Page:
Indianapolis Chapter CSI Newsletter

October 2014

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Boo!  It's October!  Here's the monthly edition of the newsletter.  Be sure to get signed up for this week's meeting! 
Please let us know if you have any ideas for future newsletters.
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 Indianapolis Chapter CSI Newsletter Editor

Upcoming Events
Programs Committee


Indianapolis Chapter CSI October Meeting - Forces Shaping Healthcare Construction and Design

Thursday October 16, 2014 from 5:30 PM to 8:00 PM EDT

This program will offer an overview summary of key information related to health reform and its impact on facility design and construction.

Willows on Westfield (formerly Riverwalk)


2014 Standing Reservation List

Wednesday December 31, 2014 from 12:00 AM to 1:00 AM EST

Riverwalk Banquet Center



View from the Tower
David Young AIA, CSI
new info    


This last month has been very busy for Indianapolis Chapter. It started with a dozen of us attending the national convention, CONSTRUCT 2014, in Baltimore from 9 - 12 September. The Baltimore Chapter put on a tremendous event both educationally and socially. The City was celebrating 200 years since Francis Scott Key wrote the Star Spangled Banner while watching the battle for Ft. McHenry. As part of the celebration the harbor was filled with tall sailing ships and the Blue Angels flew every afternoon. After the first day of threatening rain that never came, we had beautiful weather. Many participated in a Harbor Dinner Cruise on Wednesday evening. On a more studious note many pronounced the education sessions the best in a while, and the exhibition hall was expansive and the exhibitors lively, helpful, friendly, and informative. The social events culminated with a boisterous social affair Thursday night at Power Plant Live!, the current hot spot in Baltimore.


The four-day event ended with the CSI Annual Meeting on Friday where our own Joe McGuire was recognized for the third time at the conference for attending his fiftieth national convention. Due to all of the walking involved, Joe takes it easy these days in a wheelchair and is pushed in turn by three of six his sons who have been using the last dozen national conventions for mini family reunions. Here is a picture of Joe with sons Bill, Patrick, and Chuck, all of them Eagle Scouts like their dad. Joe had just received his award to yet another standing ovation. ". . . the splendor of old men is their gray hair." Proverbs 20:29.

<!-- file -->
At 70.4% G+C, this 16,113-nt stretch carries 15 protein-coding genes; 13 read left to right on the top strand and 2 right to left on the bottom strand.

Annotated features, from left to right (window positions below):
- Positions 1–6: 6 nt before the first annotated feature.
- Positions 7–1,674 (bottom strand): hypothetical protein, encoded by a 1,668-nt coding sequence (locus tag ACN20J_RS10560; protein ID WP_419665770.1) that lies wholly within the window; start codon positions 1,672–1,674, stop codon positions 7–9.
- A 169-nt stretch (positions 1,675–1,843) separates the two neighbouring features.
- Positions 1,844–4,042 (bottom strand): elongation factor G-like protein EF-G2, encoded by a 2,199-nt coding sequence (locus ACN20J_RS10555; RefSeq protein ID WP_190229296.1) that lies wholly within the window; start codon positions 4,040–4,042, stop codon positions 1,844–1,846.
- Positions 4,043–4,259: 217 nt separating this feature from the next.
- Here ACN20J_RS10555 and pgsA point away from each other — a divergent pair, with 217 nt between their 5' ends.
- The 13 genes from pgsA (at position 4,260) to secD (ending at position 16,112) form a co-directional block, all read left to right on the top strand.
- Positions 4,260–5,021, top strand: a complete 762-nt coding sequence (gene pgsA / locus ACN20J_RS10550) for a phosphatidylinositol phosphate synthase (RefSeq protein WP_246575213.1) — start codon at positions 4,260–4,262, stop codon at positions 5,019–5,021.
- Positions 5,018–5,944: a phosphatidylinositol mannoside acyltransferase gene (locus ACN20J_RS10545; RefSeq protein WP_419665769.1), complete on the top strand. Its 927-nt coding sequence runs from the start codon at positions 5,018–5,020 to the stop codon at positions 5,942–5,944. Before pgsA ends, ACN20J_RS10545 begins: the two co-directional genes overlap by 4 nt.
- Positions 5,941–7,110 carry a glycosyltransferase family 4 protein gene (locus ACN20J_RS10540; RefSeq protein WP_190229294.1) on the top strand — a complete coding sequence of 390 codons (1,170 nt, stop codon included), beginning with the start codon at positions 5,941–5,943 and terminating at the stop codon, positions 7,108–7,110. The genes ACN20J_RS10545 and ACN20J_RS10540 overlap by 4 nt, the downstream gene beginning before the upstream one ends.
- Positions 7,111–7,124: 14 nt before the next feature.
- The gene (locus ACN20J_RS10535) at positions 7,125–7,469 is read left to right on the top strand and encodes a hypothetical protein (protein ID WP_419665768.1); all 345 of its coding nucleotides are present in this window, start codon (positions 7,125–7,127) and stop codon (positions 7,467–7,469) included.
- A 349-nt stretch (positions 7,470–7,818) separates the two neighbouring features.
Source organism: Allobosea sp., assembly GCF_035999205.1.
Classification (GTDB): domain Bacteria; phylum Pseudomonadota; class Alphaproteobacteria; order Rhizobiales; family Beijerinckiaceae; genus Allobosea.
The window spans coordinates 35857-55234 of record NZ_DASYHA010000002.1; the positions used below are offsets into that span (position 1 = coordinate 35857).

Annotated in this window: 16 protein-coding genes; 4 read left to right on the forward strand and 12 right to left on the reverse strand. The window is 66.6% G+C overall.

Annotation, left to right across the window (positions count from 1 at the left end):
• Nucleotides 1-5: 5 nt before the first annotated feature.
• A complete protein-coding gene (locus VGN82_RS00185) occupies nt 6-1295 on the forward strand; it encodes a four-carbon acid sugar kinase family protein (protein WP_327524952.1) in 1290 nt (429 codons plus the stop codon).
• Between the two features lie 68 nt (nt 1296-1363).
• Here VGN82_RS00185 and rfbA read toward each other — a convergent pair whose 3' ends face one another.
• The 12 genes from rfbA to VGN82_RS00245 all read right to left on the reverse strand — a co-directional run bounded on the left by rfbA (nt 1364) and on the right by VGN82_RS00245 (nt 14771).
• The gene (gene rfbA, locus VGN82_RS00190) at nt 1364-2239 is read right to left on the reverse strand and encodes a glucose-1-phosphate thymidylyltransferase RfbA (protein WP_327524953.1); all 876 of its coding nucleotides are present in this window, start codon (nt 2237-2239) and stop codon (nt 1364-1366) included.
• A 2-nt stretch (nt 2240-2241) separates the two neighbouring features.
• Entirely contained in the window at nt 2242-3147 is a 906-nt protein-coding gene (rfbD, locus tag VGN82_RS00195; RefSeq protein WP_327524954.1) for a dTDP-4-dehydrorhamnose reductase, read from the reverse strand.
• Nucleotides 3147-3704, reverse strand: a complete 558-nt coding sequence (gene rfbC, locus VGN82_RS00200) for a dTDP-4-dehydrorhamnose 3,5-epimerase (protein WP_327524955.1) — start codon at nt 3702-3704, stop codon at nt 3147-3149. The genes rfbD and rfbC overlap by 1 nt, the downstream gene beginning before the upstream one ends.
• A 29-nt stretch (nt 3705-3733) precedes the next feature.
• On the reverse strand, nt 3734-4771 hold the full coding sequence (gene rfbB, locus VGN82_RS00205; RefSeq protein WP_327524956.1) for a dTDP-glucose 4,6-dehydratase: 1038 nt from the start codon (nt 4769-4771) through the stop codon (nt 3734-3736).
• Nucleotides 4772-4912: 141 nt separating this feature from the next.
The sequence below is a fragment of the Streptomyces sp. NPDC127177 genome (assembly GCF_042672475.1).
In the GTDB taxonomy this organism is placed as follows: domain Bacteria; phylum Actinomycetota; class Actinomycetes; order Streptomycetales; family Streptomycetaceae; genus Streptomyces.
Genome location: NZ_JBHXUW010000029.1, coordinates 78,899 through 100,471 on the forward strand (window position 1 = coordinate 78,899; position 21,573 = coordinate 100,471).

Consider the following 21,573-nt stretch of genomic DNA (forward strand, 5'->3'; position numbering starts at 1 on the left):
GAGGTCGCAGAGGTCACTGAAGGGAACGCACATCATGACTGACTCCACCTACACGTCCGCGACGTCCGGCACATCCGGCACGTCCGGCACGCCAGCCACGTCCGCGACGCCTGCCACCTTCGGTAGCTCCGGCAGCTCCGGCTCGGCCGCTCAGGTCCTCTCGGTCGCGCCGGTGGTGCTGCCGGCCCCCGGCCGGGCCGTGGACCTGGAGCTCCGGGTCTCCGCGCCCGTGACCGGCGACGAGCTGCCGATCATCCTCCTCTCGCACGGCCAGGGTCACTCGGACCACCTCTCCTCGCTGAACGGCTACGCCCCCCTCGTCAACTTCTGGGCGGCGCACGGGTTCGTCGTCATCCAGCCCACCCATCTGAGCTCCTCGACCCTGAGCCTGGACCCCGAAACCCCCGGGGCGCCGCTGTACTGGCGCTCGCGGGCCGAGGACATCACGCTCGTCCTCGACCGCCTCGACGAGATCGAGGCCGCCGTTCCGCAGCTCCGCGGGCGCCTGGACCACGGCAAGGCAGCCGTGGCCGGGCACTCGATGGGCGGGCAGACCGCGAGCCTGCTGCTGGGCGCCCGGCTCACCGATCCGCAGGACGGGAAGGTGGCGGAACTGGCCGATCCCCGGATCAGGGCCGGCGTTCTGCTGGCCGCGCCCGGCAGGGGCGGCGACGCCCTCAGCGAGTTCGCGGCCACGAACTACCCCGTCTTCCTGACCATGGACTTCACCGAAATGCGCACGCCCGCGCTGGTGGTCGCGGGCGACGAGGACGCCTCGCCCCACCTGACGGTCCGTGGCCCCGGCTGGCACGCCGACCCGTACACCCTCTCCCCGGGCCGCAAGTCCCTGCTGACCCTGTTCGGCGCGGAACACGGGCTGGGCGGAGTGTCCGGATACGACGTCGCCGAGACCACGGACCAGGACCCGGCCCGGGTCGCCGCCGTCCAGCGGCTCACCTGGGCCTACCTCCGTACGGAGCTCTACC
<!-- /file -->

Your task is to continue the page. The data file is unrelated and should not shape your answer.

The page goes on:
We had not been back even a week, and it was time for our 40th Annual Trade Show, #designindy, on 18 September at The Crane Bay for the second time. It was also again a joint venture with AIA and USGBC, but with a different schedule stretching from 11:30 all the way through 9:00 p.m. for those who enjoyed the after party on the patio. In true collaborative fashion, AIA provided the keynote speaker, USGBC provided the learning seminars, and our fine product representatives and fabricators provided a roomful of new information and materials on their products. In typical fashion, I missed half of them because I talked so much with those I did get to. A rousing success!


Our Duck Pin Bowling event on Friday evening 3 October at Atomic Bowling in Fountain Square was a really fun and family-friendly event that attracted a good number of guests and potential members. We had 72 bowlers on eight lanes, and it got pretty loud in there. Some of the team awards explain the festivity:


We had the normal stuff like "The Highest Total Team Score" - Team Joel Young, but also a number of more fun awards, like "The Most Gutter Balls by a Team" - Team Andy McIntyre, evidently helped a great deal by Maddie McIntyre, age 8.


"The Team with Most Recruitable Non-Members" went to Team Blake Wagner. Not only did this team have three guests who are potential members, but Blake's two boys and Kristin Welty's two girls all vowed to grow up to be architects, so they were also counted as potential members. You have to dream.


"The Most Creative Team Costume" went to Team Joyce White decked out in "Duckpin Bowling Ninja" team costumes. Pretty scary. But if you weren't there you won't even believe (Big Lebowski) Mike Halstead. I could not tell who The "Dude" was under that hair. I assumed he was a guest.


Yes, we are THE fun group! I was told as much by some of our guests.


Back to the traditional time and location for our October Chapter Meeting: Third Thursday 16 October at The Willows on Westfield. The program will be a presentation on "Forces (Affordable Care Act) Shaping Health Care Construction and Responsible Design" by Kathy Clark MHA, BSN, RN, Senior Director Healthcare Operations Planning, BSA LifeStructures. More information at This year all meetings will include a member spotlight, so look for that as well.


October's President's Question: Those of you have met the first lady note that she still sounds a bit foreign even though she has been in this country since she was 19. The question:


Which passports does Carin hold? a. Sweden only. b. United States and Sweden - dual citizenship. c. United States only.